It wasn’t all that long ago when bettors on sporting events had few legal avenues when trying to wager their money on games.
In the United States, legalized wagering on individual events is limited to Las Vegas and other cities that have a licensed Nevada office to take bets.
In London, walk-up shops like William Hill, Victor Chandler and Stan James had offices on High Street, among other locales for the gambling-happy English folks.
The legalities are often blurred when it comes to those who are booking the bets. It has been about 20 years since Internet sports wagering has popped off in offshore locales such as the Dominican Republic, Costa Rica, Jamaica, Aruba and Venezuela. But no individual who has ever placed a bet with any offshore bookmaker has ever been charged of a crime.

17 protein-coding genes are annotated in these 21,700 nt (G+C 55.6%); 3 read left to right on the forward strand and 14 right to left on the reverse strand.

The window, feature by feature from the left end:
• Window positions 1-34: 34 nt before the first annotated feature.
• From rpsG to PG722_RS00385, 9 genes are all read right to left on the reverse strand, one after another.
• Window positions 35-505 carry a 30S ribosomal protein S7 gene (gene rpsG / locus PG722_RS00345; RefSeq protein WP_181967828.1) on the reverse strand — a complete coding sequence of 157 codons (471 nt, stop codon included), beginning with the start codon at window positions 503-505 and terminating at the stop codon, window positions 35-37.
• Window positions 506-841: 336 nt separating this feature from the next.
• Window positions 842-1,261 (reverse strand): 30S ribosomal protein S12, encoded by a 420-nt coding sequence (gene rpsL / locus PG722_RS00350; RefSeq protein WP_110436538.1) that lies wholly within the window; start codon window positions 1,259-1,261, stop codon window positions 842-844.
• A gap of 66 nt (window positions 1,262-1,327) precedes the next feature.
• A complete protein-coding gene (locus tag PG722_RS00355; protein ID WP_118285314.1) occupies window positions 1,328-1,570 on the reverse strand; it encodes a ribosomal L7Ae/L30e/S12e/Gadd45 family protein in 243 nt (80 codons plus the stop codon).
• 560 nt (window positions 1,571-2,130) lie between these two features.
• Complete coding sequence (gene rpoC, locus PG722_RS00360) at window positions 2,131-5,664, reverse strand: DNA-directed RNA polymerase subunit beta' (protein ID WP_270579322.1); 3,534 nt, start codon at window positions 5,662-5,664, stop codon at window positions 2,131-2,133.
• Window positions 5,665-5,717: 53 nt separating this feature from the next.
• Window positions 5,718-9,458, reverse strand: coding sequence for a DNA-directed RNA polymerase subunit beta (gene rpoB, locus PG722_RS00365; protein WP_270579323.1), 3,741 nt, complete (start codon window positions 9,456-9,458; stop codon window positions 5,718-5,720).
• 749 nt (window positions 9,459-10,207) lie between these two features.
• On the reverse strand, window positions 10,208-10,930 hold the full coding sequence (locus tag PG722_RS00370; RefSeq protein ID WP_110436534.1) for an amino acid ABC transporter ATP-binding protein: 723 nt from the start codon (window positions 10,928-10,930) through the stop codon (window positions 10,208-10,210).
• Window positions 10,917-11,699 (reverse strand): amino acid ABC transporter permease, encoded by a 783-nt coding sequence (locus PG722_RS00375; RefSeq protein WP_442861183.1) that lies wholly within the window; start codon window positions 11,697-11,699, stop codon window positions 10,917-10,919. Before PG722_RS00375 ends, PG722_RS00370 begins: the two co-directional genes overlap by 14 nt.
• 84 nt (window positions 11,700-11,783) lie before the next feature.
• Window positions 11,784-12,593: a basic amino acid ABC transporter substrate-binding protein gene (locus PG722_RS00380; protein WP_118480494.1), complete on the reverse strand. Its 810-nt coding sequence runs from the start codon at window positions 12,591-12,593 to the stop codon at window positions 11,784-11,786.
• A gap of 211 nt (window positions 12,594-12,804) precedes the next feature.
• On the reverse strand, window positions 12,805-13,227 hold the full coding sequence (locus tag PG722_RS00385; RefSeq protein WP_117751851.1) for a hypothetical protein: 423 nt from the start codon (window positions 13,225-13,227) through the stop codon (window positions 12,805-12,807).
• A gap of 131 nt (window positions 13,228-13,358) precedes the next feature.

This has led to businesses like the AmericasBookie brand (an independent bookmaking operation owned by the RDG Corporation) cropping up and fulfilling a need to provide options to sports bettors worldwide, especially those who are interested on playing the American sports markets.
Bookmakers who have worked in the shadows of the US now have the capabilities of running their operations from offshore, checking the figures in a pay-as-you-go (also known as “head count” or “pay-per-head”) operation, where the operators such as Real Bookie or 247pph provides the services for the agents, while those folks are only in charge of checking the figures and paying and collecting from their customers. Sounds easy enough, right?
Other operators own a “skin” or “white label” operation, which they purchase from companies like the RDG Corp., as is the case with Bet33 and 1vice.
This has made the operations side of things easier for everyone, from players, to the bookmakers, to those who provide their services for a small weekly or monthly fee. Gambling on games has never been easier or more convenient, thanks in large part to these industry changes in the last few years.